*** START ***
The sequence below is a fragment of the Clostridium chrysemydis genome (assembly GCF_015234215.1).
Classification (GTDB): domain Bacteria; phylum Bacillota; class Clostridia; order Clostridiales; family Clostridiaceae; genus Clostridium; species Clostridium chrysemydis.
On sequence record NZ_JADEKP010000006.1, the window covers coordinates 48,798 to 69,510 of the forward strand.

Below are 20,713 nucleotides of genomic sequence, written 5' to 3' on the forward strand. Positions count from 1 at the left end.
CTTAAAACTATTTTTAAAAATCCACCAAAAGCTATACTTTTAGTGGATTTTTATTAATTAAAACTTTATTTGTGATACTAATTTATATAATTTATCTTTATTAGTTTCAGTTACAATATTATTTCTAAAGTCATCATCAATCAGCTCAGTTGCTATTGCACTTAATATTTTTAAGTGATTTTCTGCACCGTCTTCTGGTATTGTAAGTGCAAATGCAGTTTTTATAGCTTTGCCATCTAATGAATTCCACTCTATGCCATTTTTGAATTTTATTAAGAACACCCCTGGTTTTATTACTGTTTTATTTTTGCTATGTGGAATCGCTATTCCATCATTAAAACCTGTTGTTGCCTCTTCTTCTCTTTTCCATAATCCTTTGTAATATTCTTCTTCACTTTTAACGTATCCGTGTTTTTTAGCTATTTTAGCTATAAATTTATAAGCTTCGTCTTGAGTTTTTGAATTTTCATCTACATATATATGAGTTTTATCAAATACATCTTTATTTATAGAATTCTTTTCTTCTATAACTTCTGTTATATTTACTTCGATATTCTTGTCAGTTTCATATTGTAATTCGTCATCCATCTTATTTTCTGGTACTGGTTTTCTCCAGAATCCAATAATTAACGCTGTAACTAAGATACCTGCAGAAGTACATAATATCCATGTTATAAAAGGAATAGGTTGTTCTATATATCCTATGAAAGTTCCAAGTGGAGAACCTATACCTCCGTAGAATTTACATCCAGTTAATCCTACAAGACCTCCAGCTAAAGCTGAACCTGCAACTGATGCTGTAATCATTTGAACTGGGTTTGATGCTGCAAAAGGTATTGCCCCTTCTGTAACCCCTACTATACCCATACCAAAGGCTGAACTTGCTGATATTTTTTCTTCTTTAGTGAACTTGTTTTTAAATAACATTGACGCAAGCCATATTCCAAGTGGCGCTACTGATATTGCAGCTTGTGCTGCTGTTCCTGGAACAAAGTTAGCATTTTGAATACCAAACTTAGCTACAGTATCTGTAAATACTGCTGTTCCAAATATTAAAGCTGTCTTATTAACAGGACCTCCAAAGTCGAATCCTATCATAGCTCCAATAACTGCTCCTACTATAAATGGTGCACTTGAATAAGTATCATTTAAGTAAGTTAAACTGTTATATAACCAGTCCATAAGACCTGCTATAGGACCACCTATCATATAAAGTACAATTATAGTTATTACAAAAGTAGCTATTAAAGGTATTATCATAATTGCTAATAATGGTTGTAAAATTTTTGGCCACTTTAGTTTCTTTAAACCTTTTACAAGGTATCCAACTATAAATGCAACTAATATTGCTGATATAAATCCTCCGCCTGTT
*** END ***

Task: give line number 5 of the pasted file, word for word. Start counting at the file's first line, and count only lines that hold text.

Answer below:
CTTAAAACTATTTTTAAAAATCCACCAAAAGCTATACTTTTAGTGGATTTTTATTAATTAAAACTTTATTTGTGATACTAATTTATATAATTTATCTTTATTAGTTTCAGTTACAATATTATTTCTAAAGTCATCATCAATCAGCTCAGTTGCTATTGCACTTAATATTTTTAAGTGATTTTCTGCACCGTCTTCTGGTATTGTAAGTGCAAATGCAGTTTTTATAGCTTTGCCATCTAATGAATTCCACTCTATGCCATTTTTGAATTTTATTAAGAACACCCCTGGTTTTATTACTGTTTTATTTTTGCTATGTGGAATCGCTATTCCATCATTAAAACCTGTTGTTGCCTCTTCTTCTCTTTTCCATAATCCTTTGTAATATTCTTCTTCACTTTTAACGTATCCGTGTTTTTTAGCTATTTTAGCTATAAATTTATAAGCTTCGTCTTGAGTTTTTGAATTTTCATCTACATATATATGAGTTTTATCAAATACATCTTTATTTATAGAATTCTTTTCTTCTATAACTTCTGTTATATTTACTTCGATATTCTTGTCAGTTTCATATTGTAATTCGTCATCCATCTTATTTTCTGGTACTGGTTTTCTCCAGAATCCAATAATTAACGCTGTAACTAAGATACCTGCAGAAGTACATAATATCCATGTTATAAAAGGAATAGGTTGTTCTATATATCCTATGAAAGTTCCAAGTGGAGAACCTATACCTCCGTAGAATTTACATCCAGTTAATCCTACAAGACCTCCAGCTAAAGCTGAACCTGCAACTGATGCTGTAATCATTTGAACTGGGTTTGATGCTGCAAAAGGTATTGCCCCTTCTGTAACCCCTACTATACCCATACCAAAGGCTGAACTTGCTGATATTTTTTCTTCTTTAGTGAACTTGTTTTTAAATAACATTGACGCAAGCCATATTCCAAGTGGCGCTACTGATATTGCAGCTTGTGCTGCTGTTCCTGGAACAAAGTTAGCATTTTGAATACCAAACTTAGCTACAGTATCTGTAAATACTGCTGTTCCAAATATTAAAGCTGTCTTATTAACAGGACCTCCAAAGTCGAATCCTATCATAGCTCCAATAACTGCTCCTACTATAAATGGTGCACTTGAATAAGTATCATTTAAGTAAGTTAAACTGTTATATAACCAGTCCATAAGACCTGCTATAGGACCACCTATCATATAAAGTACAATTATAGTTATTACAAAAGTAGCTATTAAAGGTATTATCATAATTGCTAATAATGGTTGTAAAATTTTTGGCCACTTTAGTTTCTTTAAACCTTTTACAAGGTATCCAACTATAAATGCAACTAATATTGCTGATATAAATCCTCCGCCTGTT